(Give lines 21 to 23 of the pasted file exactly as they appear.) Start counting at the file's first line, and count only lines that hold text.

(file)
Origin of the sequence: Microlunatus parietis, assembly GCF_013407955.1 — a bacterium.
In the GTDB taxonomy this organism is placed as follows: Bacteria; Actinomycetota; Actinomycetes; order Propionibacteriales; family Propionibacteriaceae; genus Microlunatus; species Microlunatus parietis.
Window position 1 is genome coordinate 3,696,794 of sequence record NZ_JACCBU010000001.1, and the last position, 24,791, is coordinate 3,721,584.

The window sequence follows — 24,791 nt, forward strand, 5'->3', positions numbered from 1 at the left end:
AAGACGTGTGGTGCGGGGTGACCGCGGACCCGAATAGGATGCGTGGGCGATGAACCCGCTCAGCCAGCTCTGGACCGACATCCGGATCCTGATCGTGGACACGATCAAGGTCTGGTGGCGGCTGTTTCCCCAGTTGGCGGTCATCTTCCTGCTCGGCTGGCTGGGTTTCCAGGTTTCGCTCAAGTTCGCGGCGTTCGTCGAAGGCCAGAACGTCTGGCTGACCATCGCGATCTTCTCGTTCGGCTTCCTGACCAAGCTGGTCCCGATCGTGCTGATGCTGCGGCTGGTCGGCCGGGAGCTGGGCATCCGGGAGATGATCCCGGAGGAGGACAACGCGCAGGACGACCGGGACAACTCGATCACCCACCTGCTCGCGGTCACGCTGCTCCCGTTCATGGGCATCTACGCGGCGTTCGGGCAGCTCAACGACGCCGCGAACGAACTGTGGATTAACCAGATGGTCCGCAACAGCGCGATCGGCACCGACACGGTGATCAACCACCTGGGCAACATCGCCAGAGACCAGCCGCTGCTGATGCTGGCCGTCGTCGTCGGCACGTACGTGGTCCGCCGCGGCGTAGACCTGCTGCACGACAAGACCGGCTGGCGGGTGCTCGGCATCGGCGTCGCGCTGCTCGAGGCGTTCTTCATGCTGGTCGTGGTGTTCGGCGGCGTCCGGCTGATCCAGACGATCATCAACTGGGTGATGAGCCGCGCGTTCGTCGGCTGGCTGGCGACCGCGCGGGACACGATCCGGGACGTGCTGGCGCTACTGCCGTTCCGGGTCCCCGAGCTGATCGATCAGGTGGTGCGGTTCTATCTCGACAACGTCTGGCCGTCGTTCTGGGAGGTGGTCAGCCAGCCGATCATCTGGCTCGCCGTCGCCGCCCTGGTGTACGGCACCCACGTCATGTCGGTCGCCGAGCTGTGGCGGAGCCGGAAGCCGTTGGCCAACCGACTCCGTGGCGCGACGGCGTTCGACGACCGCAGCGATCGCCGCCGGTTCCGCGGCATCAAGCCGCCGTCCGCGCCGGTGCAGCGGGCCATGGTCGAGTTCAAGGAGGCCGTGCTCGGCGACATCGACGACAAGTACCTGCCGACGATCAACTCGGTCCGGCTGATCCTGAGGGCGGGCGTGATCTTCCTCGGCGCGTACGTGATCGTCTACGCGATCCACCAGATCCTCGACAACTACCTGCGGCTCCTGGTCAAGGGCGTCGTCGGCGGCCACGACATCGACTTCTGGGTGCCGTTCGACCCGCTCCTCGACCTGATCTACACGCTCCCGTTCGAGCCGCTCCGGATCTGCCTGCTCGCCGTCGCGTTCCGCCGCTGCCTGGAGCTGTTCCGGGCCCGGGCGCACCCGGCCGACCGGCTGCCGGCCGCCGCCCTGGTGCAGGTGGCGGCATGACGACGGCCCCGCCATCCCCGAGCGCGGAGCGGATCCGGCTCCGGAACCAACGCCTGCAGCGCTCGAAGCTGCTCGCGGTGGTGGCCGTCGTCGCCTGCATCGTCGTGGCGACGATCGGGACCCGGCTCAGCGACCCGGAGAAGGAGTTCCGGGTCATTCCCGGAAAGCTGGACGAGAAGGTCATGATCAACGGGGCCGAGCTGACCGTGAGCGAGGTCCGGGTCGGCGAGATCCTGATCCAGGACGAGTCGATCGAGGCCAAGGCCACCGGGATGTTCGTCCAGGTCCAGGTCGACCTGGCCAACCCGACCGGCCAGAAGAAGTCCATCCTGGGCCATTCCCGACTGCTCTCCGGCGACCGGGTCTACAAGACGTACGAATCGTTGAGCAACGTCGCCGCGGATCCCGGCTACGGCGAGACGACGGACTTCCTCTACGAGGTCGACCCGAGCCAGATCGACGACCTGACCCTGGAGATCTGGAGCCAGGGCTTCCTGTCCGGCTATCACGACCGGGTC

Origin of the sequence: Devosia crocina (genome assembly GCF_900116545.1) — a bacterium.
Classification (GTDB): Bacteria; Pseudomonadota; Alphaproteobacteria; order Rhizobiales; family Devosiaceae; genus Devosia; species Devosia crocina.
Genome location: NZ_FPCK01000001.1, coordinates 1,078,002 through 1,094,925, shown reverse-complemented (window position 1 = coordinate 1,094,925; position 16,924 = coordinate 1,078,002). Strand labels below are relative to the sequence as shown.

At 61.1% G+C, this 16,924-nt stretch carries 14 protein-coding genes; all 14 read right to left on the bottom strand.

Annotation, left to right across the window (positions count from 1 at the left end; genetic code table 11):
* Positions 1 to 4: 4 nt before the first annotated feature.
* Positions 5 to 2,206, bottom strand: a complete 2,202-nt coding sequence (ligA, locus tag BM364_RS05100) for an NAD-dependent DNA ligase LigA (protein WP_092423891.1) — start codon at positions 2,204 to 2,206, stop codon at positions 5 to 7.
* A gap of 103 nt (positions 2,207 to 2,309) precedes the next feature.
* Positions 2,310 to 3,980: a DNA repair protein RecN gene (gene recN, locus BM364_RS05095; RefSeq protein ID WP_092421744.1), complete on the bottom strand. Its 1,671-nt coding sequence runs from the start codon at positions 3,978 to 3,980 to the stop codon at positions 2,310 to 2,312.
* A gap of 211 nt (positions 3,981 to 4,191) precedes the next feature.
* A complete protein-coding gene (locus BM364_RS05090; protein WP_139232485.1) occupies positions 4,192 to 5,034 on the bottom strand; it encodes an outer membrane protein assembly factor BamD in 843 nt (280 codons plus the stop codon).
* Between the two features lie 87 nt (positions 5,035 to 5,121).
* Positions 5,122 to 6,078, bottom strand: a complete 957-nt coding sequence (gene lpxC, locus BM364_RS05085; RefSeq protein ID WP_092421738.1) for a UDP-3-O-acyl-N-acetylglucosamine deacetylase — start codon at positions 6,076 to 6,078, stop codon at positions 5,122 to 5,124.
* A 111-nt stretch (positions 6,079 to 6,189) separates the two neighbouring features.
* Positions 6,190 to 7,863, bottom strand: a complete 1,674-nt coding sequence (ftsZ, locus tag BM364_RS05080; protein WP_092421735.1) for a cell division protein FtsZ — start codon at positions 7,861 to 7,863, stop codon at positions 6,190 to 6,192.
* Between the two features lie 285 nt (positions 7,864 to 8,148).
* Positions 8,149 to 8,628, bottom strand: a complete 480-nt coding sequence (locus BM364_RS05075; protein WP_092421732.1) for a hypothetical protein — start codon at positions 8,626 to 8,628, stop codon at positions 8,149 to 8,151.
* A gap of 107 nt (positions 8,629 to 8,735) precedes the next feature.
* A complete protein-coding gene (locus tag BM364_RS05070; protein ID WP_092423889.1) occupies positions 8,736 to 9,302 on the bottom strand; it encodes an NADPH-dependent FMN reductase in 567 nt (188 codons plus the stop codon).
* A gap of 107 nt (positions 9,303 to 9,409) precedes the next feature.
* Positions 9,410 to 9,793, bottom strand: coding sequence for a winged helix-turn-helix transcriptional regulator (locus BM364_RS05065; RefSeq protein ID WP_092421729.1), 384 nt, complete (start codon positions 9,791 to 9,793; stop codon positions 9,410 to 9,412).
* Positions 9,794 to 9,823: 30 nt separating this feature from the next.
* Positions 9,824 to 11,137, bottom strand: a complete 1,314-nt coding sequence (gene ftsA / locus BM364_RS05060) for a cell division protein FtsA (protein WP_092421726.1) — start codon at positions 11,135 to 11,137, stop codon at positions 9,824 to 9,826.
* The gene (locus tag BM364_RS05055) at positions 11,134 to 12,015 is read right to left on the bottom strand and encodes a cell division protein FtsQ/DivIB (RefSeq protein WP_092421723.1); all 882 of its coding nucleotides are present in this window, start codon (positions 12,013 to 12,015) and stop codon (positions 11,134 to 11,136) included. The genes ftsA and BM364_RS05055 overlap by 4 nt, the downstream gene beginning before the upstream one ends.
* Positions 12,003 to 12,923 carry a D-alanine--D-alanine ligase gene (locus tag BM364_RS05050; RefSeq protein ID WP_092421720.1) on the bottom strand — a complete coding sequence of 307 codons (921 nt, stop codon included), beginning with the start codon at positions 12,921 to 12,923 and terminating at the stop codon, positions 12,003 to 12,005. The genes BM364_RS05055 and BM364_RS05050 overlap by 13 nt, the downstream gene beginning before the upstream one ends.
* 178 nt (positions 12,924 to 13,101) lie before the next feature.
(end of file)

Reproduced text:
* Between the two features lie 285 nt (positions 7,864 to 8,148).
* Positions 8,149 to 8,628, bottom strand: a complete 480-nt coding sequence (locus BM364_RS05075; protein WP_092421732.1) for a hypothetical protein — start codon at positions 8,626 to 8,628, stop codon at positions 8,149 to 8,151.
* A gap of 107 nt (positions 8,629 to 8,735) precedes the next feature.